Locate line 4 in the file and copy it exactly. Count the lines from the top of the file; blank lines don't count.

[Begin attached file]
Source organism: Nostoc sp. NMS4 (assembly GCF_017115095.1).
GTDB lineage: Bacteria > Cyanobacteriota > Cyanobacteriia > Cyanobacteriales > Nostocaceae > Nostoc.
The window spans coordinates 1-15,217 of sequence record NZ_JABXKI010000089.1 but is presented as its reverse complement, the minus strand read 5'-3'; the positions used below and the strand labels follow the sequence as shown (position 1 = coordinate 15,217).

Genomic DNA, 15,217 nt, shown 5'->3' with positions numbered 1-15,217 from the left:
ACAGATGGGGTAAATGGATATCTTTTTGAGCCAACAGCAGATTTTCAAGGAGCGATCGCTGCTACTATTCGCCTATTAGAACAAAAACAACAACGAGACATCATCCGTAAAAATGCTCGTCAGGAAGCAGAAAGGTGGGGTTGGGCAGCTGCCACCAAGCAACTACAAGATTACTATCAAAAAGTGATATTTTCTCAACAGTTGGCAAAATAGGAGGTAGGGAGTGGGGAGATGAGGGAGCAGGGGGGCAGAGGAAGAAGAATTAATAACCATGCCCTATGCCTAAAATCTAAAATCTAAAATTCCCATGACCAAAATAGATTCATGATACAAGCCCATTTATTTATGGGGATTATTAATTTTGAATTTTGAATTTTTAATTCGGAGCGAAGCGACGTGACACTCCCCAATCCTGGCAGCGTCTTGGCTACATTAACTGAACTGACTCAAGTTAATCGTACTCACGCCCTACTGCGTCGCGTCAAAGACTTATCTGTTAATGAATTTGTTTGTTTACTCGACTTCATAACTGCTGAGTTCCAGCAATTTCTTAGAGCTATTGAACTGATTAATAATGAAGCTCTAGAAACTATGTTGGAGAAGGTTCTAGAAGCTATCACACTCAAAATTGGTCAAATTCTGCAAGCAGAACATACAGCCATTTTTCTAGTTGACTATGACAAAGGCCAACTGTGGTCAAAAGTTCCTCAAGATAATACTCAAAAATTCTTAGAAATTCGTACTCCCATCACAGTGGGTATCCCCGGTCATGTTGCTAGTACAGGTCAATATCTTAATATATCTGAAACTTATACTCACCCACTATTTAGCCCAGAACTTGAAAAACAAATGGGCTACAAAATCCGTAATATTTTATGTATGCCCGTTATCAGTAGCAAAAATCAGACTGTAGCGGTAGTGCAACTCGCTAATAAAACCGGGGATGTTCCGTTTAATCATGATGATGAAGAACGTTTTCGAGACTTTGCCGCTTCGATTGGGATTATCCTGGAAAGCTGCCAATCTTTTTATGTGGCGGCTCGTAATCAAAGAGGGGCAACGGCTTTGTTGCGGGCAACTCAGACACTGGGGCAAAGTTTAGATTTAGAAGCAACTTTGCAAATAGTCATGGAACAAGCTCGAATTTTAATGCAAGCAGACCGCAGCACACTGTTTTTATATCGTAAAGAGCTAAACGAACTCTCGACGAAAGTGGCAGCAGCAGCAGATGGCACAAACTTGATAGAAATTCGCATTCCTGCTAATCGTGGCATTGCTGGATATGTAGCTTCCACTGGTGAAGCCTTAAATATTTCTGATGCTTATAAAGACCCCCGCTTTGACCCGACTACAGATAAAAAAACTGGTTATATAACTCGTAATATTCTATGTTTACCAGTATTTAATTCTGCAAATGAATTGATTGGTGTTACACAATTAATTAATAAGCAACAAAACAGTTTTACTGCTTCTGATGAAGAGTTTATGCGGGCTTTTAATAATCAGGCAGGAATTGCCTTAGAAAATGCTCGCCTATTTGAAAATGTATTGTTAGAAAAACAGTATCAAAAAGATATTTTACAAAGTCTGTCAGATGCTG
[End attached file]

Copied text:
Genomic DNA, 15,217 nt, shown 5'->3' with positions numbered 1-15,217 from the left: